In today’s eclectically-aural world, rarely is a reviewer afforded the opportunity to rectify the misguided judgments of music’s past. Indeed, in the early 20th century, harsh commentary often accompanied the New Viennese School’s exploration of artistic representations of the human unconscious. Schoenberg and his colleagues subsequently retreated to their progressive Society for Private Musical Performances to freely test their controversial sounds. However, no longer is the bold composer forced to retreat to the laboratory fearful of the public’s scrutiny. The proliferation of global ideologies has, in effect, given composers of any style an audience who will appreciate his or her work. Eric Moe and the collaborators featured on Of Color Braided All Desire are testament to music’s societal progress since late-romanticism. Moe’s music is a fitting tribute to the emancipation of conventionalism sought by the New Viennese School. The listener is removed from classical rigid structures; consequently, we experience a more subjective, more human soundscape—a clear recollection of expressionism.
Eric Moe’s record begins with the four-part composition “Of Color Braided All Desire.” The piece is centered around the lyrical words of famed poet May Swenson and sung by soprano Christine Brandes. Swenson’s lines illustrate human sensations in metaphorical terms, pushed to irrational extremes through the medium of Moe’s characteristically expressionistic accompaniment. The first movement, “Swimmers,” is riddled with chaotic diction such as, “Tossed by the muscular sea, we are lost.” Violent, rushing, and receding motion in the strings precede Brandes’ vocals. However, the soprano’s entry into the foray does not provide a sense of tonal order; though Swenson’s words are sung, the articulations and stressed points are not organized around a tonal center. Rather, Moe employs sprechgesang, an early 20th century technique in which the divide between speech and song are confounded. This style is continued in “Of Color Braided All Desire’s” three subsequent tracks.
“Four Word Lines” follows “Swimmers’” urgent, rapid movement with a thin, condensed texture maintained by the string quartet’s sparse instrumentation. Listening, I am reminded of the seemingly desolate works of Anton Webern, particularly his Six Bagatelles for String Quartet. Upon Webern’s composition’s publication, Schoenberg, defended such moderation claiming that it concentrated minimal musical gestures to heightened levels of expression. Moe’s application of this texture to Swenson’s poetry is most appropriate for this compression. Lines such as “Their brown power makes a breeze go over my skin,” take on a drama of their own with mournful syllables drawn-out in wavering, goosebump-inducing vibrato.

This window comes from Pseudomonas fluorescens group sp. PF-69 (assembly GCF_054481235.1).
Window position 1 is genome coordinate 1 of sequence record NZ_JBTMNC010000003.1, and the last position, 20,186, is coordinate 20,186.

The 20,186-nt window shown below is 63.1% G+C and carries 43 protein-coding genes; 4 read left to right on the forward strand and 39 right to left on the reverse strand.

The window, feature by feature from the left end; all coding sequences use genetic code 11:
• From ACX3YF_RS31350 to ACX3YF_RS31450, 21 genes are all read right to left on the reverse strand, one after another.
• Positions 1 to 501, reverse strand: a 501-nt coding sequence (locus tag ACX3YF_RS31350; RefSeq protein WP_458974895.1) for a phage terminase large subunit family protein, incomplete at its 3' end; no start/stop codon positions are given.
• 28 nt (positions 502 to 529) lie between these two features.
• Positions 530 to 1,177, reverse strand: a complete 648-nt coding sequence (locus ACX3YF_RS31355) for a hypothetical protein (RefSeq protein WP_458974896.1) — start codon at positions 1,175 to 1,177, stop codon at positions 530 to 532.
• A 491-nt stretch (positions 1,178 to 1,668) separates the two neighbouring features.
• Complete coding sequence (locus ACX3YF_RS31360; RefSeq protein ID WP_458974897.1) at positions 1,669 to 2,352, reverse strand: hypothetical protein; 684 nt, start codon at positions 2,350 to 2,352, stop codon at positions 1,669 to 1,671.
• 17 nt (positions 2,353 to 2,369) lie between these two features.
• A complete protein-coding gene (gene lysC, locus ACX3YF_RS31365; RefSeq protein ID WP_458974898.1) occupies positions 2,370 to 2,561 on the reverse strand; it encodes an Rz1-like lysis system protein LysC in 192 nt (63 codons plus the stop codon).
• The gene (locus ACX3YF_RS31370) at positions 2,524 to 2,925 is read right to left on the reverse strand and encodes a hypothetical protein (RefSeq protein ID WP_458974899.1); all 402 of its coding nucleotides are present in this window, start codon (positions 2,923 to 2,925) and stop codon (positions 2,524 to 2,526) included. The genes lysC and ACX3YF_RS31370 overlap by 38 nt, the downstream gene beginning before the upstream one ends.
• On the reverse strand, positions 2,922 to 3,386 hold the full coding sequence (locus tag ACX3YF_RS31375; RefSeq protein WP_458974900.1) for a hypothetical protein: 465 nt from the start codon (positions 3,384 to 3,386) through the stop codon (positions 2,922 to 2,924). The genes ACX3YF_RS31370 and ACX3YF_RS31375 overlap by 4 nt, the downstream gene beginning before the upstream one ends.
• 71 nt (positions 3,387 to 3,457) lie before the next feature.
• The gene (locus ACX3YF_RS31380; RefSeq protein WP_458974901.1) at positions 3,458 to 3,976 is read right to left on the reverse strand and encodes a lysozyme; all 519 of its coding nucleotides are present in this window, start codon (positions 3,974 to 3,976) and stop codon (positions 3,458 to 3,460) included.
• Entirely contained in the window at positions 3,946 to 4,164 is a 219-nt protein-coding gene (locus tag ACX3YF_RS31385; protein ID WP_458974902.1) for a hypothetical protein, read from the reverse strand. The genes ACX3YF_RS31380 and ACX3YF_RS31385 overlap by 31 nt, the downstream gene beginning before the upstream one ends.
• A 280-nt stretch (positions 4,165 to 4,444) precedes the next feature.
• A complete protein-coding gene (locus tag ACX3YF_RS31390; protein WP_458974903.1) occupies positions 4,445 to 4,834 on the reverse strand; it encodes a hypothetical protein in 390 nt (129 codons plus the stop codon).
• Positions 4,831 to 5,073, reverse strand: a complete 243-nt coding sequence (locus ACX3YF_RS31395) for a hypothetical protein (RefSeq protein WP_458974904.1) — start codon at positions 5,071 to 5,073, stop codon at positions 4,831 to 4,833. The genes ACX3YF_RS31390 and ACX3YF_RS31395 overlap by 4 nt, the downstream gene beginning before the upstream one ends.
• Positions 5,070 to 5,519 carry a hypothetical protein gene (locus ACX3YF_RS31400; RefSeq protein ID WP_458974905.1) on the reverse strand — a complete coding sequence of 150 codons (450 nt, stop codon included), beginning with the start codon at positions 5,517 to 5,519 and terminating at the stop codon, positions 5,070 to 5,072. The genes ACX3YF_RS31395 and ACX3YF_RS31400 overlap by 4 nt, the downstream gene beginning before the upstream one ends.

Gamboling, unexpected punctuations and stresses pierce the final two numbers of “Of Color Braided All Desire” (“Fireflies” and “Incantation”). Swenson’s poems, personified through voice, fantasize about such subjects as the “love winks” of fireflies and bounce such claims as, “In black sleep brightness keep.” The fantastic phrasing, however, does not suggest a universal, relatable condition which listeners might attach his or her personal meaning to; more readily, the dialogue is a seemingly spontaneous stream of consciousness of the speaker herself. One is instantly reminded of Schoenberg’s notorious, introspective clown: in Pierrot Lunaire, pining over the moon, Pierrot reflects over love, blasphemy, and his haunting past. Just as Pierrot dances from perception to perception, so to does the Swenson/Moe figure ricochet between musings. It is this non-linear design, which is perhaps best representative of expressionism. Swenson’s flighty poems, combined with Moe’s disoriented tonality, effectively explore the innate, beautiful irrationalism of unconscious thinking.
“Gong Tormented,” the fifth track, offers a refrain from the intense intimacy of “Of Color Braided All Desire.” The piece is composed solely of percussive instrumentation, featuring, among others, gong, tam-tam, and cymbal. The resonances seem distant and nearly suspended. Sudden bursts of knocks and clashes suggest a yearning for release from captivity. “Danger: Giant Frogs” too shares a similar liberal trial of different combinations of percussive sounds. The number consists not of one single, thematic element; rather, it is comprised of many disparate musical premises.
Tracks six and seven return to Moe’s fashion of placing stringed instruments in uneasy situations. In “And Life Like Froth Doth Throb,” the viola and cello neurotically trade off between persistent staccato repetitions of a singular note. The work’s perpetual motion incites a frantic anxiety in the listener. “The Salt of Broken Tears” is similarly driving and deliberate. The opening passage, a series of dynamically rising chords, bit at the end by sharp, jolting harmonies, is repeated several times, as if struggling for resolution. Indeed, repetition serves a related function as it does in “And Life Like Froth Doth Throb.” Persistent chugging of singular notes in one or more voices creates a restless unsafe feeling—as if one is being chased.
Though not without their own unique characteristics, Moe’s pieces featured on Of Color Braided All Desire demonstrate a similar ambition: to free music and sound from rigid institution. The introductory piece, after which the album is named, is an acknowledgement, recognizing the legacy of expressionism and its tired journey towards acceptance into critical appreciation. In the following works, Moe expands on this idea, showing us that despite familiar musical forms, a composition is yet capable of drawing significant emotional arousal in the listener.